"The Education Department reported a drop in Americans defaulting on their student loans, a development it attributed to an improving economy and a surge in enrollment in federal debt-forgiveness programs.

About one in seven borrowers who left college or graduate school in the fiscal year ended September 2011 had defaulted on their student loans within three years, the department said Wednesday. The official figure—13.7%—was down from the 14.7% rate for those who left school in fiscal 2010. . . .

Still, the government's default measure vastly underestimates the problem. The government considers people in default if they have made no payments in 360 days. A broader measure by the New York Federal Reserve—which accounts for all Americans with student loans—shows that roughly one in four borrowers are at least 90 days behind on a payment. . . .

The Education Department said this year's drop reflected the administration's efforts over the past two years to enroll borrowers in so-called income-based repayment plans, which set borrowers' payments at 10% of their discretionary income. The plans promise to forgive debt after a set period—10 years for those in nonprofit and government jobs, and 20 years for those in the private sector. . . .

Enrollment in the plans has surged, thanks in part to a continuing administration publicity campaign. As of June, the number had swelled to 1.91 million Americans holding more than $101 billion in student loans—nearly a 10th of all outstanding federal student debt. The number of borrowers and debt covered roughly has doubled in the past year.

The administration says stemming student-loan defaults helps not just individual borrowers but the economy because Americans who default damage their credit and thus impede their ability to spend and borrow. But the programs also carry long-term costs to the government, as any debt forgiven is covered by taxpayers."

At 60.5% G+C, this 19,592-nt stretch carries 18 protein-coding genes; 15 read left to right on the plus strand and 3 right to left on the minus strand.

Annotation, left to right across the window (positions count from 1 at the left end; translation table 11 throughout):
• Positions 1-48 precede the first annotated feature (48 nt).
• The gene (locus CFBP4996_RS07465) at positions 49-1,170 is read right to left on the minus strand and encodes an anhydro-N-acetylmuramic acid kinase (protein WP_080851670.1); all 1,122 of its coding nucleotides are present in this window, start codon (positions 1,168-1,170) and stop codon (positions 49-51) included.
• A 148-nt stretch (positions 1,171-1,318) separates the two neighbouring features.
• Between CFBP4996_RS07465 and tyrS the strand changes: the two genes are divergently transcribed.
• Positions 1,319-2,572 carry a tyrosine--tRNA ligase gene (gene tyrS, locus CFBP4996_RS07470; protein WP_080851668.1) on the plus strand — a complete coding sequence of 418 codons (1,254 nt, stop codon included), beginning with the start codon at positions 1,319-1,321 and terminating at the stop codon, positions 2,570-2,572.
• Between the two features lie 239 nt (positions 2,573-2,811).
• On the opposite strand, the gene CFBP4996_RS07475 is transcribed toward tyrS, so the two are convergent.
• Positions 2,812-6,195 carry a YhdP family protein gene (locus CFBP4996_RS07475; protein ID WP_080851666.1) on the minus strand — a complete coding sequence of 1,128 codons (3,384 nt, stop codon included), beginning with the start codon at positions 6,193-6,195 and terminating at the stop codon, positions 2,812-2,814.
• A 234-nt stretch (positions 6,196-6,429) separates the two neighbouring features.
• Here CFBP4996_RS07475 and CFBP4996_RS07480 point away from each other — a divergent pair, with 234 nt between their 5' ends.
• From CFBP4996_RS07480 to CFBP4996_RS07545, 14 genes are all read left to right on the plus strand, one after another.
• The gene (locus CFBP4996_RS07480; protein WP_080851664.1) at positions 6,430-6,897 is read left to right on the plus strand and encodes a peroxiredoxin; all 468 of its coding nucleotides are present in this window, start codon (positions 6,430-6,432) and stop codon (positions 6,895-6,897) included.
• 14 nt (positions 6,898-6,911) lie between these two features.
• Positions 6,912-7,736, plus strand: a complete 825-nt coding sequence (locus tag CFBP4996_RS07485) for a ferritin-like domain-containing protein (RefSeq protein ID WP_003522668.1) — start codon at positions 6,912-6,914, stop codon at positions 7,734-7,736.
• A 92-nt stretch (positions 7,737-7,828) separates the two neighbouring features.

Summing Up

Government spending and debt are far too high. Largely as a result, economic growth and employment continue to be weak in this all too anemic economic recovery.

At the same time, student loans outstanding are $1.3 trillion and climbing.

And there is a virtual certainty that already too high student loan delinquencies will go higher, even if we use the government's lowball ~14% estimate instead of the Federal Reserve's more realistic ~25% number.

And that's because those percentages are before the new forgiveness provisions are fully reflected in the "official" numbers, whatever that means.

This is nuts, but our government is hard at work creating more government workers and getting more votes.

This is precisely the kind of thing that We the People shouldn't want, don't need and can't afford --- more government, more taxes, more debt, fewer jobs, slower economic growth and more newly "bribed" government workers who will be incentivized to become voters for the status quo.

That's my take.

Thanks. Bob.